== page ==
PETALING JAYA: A survey has found that most Malaysian university students are clueless about the Islamic State (IS) terrorist group.
“Almost all survey respondents did not really understand IS. For example, some were unable to identify if IS was a Sunni, Shia, Salafi or Sufi group,” said University Utara Malaysia (UUM) political lecturer and researcher Dr Mohd Azizuddin Mohd Sani.
Additionally, the research which sampled university students from peninsular Malaysia discovered that more than 80% rejected the terror group, which is also known as Daesh.
The study on IS’ influence on university students in Malaysia took samples from four regions in the peninsular – north, east, central and south – with 320 respondents from each region.
It gathered data from 1,280 respondents studying in both private and public tertiary institutions.
While most were oblivious about IS or were against it, there were a few who are on the fence. Although they did not show outright support for IS, they did not react negatively to the terror group.
“Only a small group of respondents seemed interested in IS. The number is below 20%. They do not subscribe to the IS ideology, but they sympathise with what’s happening in Syria,” he said, adding that they viewed IS’ actions as a way of helping oppressed Muslims.
When asked if these respondents were accepting of the cruelty carried out by IS – which include beheadings and setting captives on fire – Mohd Azizuddin said that they did not focus on IS’ brutal tactics.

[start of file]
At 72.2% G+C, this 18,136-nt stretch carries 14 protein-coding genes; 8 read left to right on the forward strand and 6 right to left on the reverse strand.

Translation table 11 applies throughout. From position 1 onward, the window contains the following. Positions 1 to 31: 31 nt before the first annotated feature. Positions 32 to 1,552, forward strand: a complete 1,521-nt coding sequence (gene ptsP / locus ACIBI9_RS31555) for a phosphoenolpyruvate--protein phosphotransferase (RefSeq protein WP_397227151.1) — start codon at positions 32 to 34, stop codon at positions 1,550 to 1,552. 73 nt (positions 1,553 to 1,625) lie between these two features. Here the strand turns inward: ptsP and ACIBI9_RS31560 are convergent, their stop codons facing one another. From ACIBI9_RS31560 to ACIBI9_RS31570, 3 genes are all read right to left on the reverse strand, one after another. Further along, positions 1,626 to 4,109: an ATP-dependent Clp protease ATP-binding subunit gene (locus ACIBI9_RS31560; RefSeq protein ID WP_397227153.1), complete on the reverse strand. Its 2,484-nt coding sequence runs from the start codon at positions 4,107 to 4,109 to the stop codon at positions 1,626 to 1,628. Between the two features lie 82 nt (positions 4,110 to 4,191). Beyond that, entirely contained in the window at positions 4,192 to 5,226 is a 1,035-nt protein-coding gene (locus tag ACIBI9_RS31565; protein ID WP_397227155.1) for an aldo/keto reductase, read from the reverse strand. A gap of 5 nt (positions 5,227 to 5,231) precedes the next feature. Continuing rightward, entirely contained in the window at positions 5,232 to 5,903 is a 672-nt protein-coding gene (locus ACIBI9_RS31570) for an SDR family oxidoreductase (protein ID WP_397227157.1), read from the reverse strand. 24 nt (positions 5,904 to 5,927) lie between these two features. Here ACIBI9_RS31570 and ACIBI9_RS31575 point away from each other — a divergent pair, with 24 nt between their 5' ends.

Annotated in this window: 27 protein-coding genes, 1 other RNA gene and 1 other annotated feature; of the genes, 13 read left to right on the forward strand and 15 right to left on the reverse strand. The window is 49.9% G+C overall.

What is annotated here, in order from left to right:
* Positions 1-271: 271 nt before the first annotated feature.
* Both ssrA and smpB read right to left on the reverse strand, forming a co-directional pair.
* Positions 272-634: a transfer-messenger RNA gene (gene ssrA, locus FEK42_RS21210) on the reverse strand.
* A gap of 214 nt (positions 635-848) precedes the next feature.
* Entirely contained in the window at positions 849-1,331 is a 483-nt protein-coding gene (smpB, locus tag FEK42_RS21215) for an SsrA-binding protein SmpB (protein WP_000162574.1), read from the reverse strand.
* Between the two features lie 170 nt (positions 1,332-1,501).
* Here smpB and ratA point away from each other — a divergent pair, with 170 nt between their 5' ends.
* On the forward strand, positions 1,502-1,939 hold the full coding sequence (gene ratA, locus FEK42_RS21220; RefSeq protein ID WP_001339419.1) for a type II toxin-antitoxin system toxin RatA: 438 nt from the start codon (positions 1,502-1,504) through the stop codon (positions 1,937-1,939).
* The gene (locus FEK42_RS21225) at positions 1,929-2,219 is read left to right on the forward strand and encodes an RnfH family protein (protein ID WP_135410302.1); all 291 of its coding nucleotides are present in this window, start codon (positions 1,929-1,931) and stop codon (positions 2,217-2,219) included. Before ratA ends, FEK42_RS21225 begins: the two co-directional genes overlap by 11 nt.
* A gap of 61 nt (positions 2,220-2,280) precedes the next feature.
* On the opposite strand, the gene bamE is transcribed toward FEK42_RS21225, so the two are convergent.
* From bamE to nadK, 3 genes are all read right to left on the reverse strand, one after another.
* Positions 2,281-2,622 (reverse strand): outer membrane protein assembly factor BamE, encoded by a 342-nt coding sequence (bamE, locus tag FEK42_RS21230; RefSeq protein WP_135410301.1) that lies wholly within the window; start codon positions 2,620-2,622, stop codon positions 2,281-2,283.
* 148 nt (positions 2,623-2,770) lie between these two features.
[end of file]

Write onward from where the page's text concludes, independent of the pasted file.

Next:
“They see the atrocities, but they also see a group that is fighting Syrian president Bashar Al-Assad and the western powers. They only accept IS on this level. I don’t think they accept the brutality of IS. They also do not think it is right. But they also know that in wars, things like this happen,” he said.
Mohd Azizuddin added that the on-the-fence respondents viewed the bombings in Syria conducted by some western powers and the Assad regime as equally – if not more evil – than the actions of IS.
This is due to the large amount of casualties from the aerial assaults.
“Some also feel that the beheadings and other actions are Western propaganda or part of Mossad’s (Israel’s intelligence agency) ploy. So they may not think it actually happened,” he said
Mohd Azizuddin explained that those who responded to the survey in such a manner generally have little knowledge of what’s going on in Syria and the world.
They also do not keep up with world news, relying primarily on social media updates by their friends.
However, he said it was unlikely that this group will want to join the terrorist organisation as they were students who preferred to focus on their personal social mobility – studying, getting a job and leading their own lives.
“Even though social media is an important propaganda tool for IS, what surprised us is that some students feel that their peers are the ones who influence them. For example, their friends come up to them and broach the subject of IS,” he said.
Interestingly, he said that many respondents agree on the concept of an Islamic state.
“They agree that it is a good concept but they feel that the way IS goes about it, with violence, is wrong,” he explained.
The study, in which Mohd Azizuddin is a senior researcher in a team of six, was commissioned by the Youth and Sports Ministry and is due to be published soon.